MAU MAU are one of the most interesting groups to have emerged on the Italian ethnic rock scene.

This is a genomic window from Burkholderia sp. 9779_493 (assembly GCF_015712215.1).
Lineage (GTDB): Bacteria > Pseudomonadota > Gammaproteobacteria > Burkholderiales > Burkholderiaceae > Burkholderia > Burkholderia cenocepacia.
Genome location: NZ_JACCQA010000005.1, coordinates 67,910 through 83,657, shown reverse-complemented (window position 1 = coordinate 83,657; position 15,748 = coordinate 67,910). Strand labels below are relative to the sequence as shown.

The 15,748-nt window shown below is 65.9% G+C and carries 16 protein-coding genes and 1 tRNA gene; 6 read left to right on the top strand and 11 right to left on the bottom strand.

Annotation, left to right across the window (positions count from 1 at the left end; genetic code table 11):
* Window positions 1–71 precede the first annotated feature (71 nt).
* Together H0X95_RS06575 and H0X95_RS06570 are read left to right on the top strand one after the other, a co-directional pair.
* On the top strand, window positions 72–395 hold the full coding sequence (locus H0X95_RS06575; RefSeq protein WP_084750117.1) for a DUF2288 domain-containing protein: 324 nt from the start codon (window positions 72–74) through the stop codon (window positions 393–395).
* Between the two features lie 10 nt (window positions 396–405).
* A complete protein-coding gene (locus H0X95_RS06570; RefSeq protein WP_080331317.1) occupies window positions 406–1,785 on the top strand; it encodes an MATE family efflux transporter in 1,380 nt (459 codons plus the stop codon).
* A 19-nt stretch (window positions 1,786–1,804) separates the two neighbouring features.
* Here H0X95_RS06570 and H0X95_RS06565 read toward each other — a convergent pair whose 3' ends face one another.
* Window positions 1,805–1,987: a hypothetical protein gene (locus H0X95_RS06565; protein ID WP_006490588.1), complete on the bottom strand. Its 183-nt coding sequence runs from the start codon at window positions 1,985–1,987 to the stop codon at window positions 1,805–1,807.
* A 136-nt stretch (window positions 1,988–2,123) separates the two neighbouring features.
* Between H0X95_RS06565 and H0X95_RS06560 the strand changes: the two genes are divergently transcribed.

Active since 1991 the Turin group founded by Luca Morino (guitar and vocals) chitarra) and Fabio Barovero (vocals, keyboards and accordion), aided and abetted by Camerun percussionist Bienvenu Nsonga, have forged an original sound, much imitated in Italy, combining multiple musical languages with driving, infectious rhythms. Assimilating and metabolizing sounds from all over the world, MAU MAU are back with a new studio album, Dea, fruit of a long sojourn in Brazil between Salvador de Bahia and San Paolo in search of new exotic inspiration, a search which then took the group back to Southern Italy, in particular Salento (resulting in the track, La casa brucia, made in collaboration with Sud Sound System) and then on to Paris. The lyrics, however, remain firmly anchored in the Italian social and political scene, though they opt for poetic allusion over empty sloganeering. But there’s no shortage of digressions either, particularly in the numerous songs on the album that venture into the female universe. Dea is a disc that marries poetic lyrics to the group’s well-known sound (the interweaving of vocals and percussion, the collective atmosphere whose rough and ready veneer masks considerable musical sophistication, the subtle electronic inflections) propelled by warm and languid tropicalia-style beats, Seven years on from Safari Beach (discounting the live parenthesis of Marasma general), MAU MAU show themselves to be still at the top of their game, full of vigour and verve both musically and lyrically. Dea is an album of international scope, which fact alone makes it a precious commodity on the Italian music scene.